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Chapter 20: Neuromuscular Pathology

A 3-month-old infant, with poor muscle tone (hypotonia) and hepatomegaly, was not gaining weight as expected and was having difficulty in breathing. A heart murmur was also detected. Laboratory testing revealed an elevated CK, AST, and ALT. A muscle biopsy was recommended.

What would be the expected finding on muscle biopsy?

A. Vacuolated myocytes and increased glycogen on the PAS stain

B. Myocyte atrophy and inflammation on the H&E stain

C. Blue rod-like structures on the Gomori trichrome stain

D. Dystrophin stain showing almost complete absence of membrane staining

Answer: A

A 3-month-old infant, with poor muscle tone (hypotonia) and hepatomegaly, was not gaining weight as expected and was having difficulty in breathing. A heart murmur was also detected. Laboratory testing revealed an elevated CK, AST, and ALT. A muscle biopsy was recommended.

If the family wished to pursue a more definitive diagnosis with molecular genetic testing, what is the recommended test?

A. Array comparative genomic hybridization (CGH) for the DMD gene

B. GAA gene deletion/duplication analysis

C. SMN1 gene sequencing and dosage analysis

D. PYGM gene sequencing

Answer: B

Explanation for Questions 1 and 2: Pompe disease, also known as acid maltase deficiency or GSDII, is caused by glycogen accumulation due to a deficiency of the lysosomal acid alpha-glucosidase (GAA) enzyme. The accumulation damages organs and tissues throughout the body, particularly the muscles, but also the liver and heart.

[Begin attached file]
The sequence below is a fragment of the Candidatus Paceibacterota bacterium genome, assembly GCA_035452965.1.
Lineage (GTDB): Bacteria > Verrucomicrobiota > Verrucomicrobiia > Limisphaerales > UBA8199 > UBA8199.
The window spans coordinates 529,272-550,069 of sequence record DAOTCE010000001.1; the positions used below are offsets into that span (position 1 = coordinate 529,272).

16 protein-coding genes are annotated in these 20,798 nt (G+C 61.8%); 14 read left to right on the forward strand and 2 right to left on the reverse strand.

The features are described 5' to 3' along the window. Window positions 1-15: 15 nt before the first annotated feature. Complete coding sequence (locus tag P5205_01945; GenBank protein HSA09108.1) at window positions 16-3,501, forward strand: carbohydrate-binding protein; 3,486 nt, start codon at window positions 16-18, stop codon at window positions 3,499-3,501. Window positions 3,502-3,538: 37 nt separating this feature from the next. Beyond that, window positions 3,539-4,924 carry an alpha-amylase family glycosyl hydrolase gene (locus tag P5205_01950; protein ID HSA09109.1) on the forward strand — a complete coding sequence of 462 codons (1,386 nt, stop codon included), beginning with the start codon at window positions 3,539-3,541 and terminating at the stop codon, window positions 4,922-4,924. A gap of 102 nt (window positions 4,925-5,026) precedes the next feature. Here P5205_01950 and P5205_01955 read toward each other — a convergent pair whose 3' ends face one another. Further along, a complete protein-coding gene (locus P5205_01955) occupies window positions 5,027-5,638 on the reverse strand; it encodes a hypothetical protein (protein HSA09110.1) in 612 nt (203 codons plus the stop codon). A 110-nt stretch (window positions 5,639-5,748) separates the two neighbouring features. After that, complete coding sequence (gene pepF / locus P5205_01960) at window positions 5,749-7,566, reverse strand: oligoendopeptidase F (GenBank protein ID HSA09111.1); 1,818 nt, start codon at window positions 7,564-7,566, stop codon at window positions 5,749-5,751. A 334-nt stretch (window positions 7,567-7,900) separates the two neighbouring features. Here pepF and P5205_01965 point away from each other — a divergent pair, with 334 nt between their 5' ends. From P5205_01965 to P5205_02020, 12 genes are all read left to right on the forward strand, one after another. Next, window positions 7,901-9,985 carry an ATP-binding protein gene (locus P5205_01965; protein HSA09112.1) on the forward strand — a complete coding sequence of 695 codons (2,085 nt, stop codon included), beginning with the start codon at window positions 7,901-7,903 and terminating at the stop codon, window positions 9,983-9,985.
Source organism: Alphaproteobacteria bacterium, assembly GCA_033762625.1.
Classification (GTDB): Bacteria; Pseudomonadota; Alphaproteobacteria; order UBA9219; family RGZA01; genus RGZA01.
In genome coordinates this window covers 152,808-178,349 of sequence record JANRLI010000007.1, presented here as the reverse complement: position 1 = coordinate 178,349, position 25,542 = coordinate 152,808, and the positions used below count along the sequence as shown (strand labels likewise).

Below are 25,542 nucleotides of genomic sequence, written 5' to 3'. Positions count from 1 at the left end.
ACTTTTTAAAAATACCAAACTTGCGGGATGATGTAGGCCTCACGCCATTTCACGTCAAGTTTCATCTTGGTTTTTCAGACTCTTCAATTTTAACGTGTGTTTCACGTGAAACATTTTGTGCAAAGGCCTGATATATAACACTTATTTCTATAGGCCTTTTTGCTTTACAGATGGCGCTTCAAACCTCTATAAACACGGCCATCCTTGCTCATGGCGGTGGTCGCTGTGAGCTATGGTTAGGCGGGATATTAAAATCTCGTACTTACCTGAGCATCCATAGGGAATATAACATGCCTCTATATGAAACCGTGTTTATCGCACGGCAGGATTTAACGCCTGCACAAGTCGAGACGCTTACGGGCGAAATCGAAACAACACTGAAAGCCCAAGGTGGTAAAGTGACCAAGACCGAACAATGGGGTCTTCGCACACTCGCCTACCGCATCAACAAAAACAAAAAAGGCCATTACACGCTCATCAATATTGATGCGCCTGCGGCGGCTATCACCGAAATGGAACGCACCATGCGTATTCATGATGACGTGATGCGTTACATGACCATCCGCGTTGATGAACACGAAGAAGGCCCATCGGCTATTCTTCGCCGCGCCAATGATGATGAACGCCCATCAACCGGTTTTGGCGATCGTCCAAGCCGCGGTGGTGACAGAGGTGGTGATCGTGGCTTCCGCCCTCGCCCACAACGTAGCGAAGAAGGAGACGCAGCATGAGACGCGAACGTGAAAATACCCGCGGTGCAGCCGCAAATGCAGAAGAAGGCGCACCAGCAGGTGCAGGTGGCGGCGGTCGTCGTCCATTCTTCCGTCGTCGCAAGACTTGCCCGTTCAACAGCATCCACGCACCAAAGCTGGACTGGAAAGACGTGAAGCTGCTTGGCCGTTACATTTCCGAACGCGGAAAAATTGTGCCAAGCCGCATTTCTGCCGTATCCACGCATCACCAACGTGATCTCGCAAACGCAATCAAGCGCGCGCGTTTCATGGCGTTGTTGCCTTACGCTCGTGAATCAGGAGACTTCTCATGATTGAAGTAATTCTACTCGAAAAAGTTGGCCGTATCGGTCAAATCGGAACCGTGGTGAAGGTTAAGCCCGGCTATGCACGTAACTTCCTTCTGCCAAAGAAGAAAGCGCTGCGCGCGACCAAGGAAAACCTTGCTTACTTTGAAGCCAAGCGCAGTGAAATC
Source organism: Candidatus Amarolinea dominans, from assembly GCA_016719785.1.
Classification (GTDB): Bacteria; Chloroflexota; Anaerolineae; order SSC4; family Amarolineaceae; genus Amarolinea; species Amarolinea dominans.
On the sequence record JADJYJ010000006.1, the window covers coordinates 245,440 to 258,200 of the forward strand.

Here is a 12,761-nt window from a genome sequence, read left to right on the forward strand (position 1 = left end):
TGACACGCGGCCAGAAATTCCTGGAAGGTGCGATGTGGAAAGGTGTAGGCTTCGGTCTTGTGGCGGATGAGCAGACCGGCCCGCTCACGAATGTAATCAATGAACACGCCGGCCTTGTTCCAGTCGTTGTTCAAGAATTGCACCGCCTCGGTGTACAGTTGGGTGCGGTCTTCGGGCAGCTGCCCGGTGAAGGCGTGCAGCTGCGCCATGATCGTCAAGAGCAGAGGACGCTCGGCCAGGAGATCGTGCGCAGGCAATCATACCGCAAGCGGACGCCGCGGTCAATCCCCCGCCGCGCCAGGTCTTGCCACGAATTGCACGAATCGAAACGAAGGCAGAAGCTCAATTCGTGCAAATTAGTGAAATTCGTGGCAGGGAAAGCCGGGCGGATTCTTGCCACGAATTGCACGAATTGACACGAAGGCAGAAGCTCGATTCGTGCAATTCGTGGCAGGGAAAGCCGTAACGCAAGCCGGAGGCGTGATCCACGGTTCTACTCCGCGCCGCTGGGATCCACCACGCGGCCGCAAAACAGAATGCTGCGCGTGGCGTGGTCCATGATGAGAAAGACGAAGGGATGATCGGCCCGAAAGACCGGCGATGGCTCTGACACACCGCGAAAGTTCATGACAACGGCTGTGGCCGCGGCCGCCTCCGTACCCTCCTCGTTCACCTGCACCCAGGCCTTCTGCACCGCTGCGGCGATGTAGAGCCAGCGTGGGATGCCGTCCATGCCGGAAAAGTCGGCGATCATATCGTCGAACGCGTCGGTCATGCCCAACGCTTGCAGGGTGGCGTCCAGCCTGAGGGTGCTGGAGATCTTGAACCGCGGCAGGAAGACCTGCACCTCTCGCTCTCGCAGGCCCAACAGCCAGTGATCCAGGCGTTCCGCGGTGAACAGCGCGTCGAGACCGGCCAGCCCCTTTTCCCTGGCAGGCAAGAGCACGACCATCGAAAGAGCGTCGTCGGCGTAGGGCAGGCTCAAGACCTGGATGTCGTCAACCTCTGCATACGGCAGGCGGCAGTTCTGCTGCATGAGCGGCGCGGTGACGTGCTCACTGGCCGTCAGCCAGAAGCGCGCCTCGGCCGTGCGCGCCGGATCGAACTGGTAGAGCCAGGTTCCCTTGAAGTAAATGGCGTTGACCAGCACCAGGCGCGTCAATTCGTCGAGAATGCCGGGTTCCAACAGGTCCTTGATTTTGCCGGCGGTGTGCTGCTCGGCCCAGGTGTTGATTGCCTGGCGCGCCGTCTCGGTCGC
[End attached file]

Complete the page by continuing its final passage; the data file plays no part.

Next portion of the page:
It is an autosomal recessive disorder. Three types of disease have been described which differ in severity and the age at which they appear. The classic infantile form is rare, rapidly progressive, and fatal in untreated.

Although molecular testing may be performed, biochemical testing of GAA activity (either absent or reduced) is usually performed for a definitive diagnosis and may be confirmed with genetic testing.

Muscle biopsy in Pompe disease shows the presence of vacuoles that stain positively for glycogen.

A 10-year-old girl presents to her PCP with a rash and fever. The rash is bluish-purple in color with a patchy distribution but is notable on her swollen eyelids and knuckles. Her mother noticed that it was becoming more difficult for her to get into the car and to brush her hair. She denied any pain. Lab tests revealed a normal CK but elevated C-reactive protein and erythrocyte sedimentation rate.

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